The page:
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Marcus R. Williams v. Kelly Harrington


February 11, 2013


The opinion of the court was delivered by: Dennis L. Beck United States Magistrate Judge


I. Background

Plaintiff Marcus R. Williams ("Plaintiff") is a prisoner in the custody of the California

Department of Corrections and Rehabilitation ("CDCR"). Plaintiff is proceeding pro se and in forma pauperis in this civil action pursuant to 42 U.S.C. § 1983. On February 17, 2012, Plaintiff filed his complaint. ECF No. 1. On October 15, 2012, the Court screened Plaintiff's complaint and found that it stated cognizable claims for relief against Defendants Rios, S. Stewart, M. Stewart, Jayvinder, Biter, Page, Cabrera, and Harrington for violation of the Eighth Amendment. Plaintiff was provided the opportunity to either file an amended complaint or notify the Court of his willingness to proceed only on the cognizable claims. ECF No. 10. On January 11, 2013, Plaintiff notified the Court of his willingness to proceed only on the claims found to be cognizable. The undersigned issues the following Findings and Recommendations.

The Court is required to screen complaints brought by prisoners seeking relief against a governmental entity or officer or employee of a governmental entity. 28 U.S.C. § 1915A(a). The Court must dismiss a complaint or portion thereof if the prisoner has raised claims that are legally 2 "frivolous or malicious," that fail to state a claim upon which relief may be granted, or that seek 3 monetary relief from a defendant who is immune from such relief. Id. § 1915A(b)(1),(2). 4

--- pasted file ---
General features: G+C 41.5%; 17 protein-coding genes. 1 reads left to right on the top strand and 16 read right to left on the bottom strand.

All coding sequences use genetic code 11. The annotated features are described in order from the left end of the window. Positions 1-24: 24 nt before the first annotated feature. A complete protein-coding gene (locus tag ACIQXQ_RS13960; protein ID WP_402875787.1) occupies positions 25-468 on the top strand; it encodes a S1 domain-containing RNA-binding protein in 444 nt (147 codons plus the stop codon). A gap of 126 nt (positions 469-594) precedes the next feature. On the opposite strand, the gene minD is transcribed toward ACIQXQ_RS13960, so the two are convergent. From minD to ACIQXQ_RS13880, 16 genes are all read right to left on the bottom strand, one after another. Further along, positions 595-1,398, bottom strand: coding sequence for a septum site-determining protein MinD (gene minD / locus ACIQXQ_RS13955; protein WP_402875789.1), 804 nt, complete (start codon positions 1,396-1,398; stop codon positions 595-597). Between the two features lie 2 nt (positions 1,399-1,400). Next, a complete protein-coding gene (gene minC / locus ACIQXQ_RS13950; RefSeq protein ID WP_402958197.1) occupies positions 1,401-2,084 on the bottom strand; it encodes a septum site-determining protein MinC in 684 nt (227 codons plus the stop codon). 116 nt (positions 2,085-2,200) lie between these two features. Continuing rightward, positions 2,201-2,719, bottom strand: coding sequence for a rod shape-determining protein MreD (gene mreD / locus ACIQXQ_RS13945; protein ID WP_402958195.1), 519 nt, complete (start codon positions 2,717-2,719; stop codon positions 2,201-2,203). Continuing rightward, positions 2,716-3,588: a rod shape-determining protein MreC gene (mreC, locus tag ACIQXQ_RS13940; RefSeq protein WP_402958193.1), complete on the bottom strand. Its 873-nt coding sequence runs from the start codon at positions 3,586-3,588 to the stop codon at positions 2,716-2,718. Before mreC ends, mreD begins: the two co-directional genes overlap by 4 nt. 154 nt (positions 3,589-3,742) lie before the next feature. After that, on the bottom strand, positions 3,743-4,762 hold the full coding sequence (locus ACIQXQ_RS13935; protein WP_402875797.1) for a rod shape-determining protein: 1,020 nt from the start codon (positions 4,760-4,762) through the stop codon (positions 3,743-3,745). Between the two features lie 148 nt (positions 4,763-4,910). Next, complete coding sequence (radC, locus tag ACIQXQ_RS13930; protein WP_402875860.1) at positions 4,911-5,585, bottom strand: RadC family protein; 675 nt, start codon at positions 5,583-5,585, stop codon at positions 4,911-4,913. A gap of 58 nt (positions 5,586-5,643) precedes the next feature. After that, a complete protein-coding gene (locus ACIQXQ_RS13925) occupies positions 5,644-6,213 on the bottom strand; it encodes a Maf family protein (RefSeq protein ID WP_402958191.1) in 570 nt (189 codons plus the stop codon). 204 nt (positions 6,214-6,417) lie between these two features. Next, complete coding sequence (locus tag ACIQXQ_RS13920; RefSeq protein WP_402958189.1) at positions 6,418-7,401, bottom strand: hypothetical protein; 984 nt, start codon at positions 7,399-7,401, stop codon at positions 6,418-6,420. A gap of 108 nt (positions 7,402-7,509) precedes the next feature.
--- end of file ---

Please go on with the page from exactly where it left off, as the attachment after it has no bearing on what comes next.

"Notwithstanding any filing fee, or any portion thereof, that may have been paid, the court shall 5 dismiss the case at any time if the court determines that . . . the action or appeal . . . fails to state a 6 claim upon which relief may be granted." Id. § 1915(e)(2)(B)(ii). 7

A complaint must contain "a short and plain statement of the claim showing that the pleader 8 is entitled to relief . . . ." Fed. R. Civ. P. 8(a)(2). Detailed factual allegations are not required, but 9

"[t]hreadbare recitals of the elements of a cause of action, supported by mere conclusory statements, do not suffice." Ashcroft v. Iqbal, 556 U.S. 662, 678 (2009) (citing Bell Atl. Corp. v. Twombly, 550 U.S. 544, 555 (2007)). Plaintiff must set forth "sufficient factual matter, accepted as true, to 'state a claim to relief that is plausible on its face.'" Id. (quoting Twombly, 550 U.S. at 570). While factual allegations are accepted as true, legal conclusions are not. Id.

II. Summary of Complaint

Plaintiff was incarcerated at Kern Valley State Prison ("PVSP") in Delano, California, where the events giving rise to this action occurred. Plaintiff names as Defendants acting warden Kelly Harrington, chief deputy warden M. D. Biter, associate warden T. Arlitz, captain M. Cabrera, captain D. Page, lieutenant M. Stewart, sergeants D. Steen, W. Epperson, and Crother, correctional officers S. Rios, S. Stewart, D. Bradshaw, and Clark, appeal coordinator D. Tarnoff, and licensed vocational nurse D. Jayvinder.*fn1

Plaintiff alleges the following.

A. Issue One -- Modified Programs/Lockdown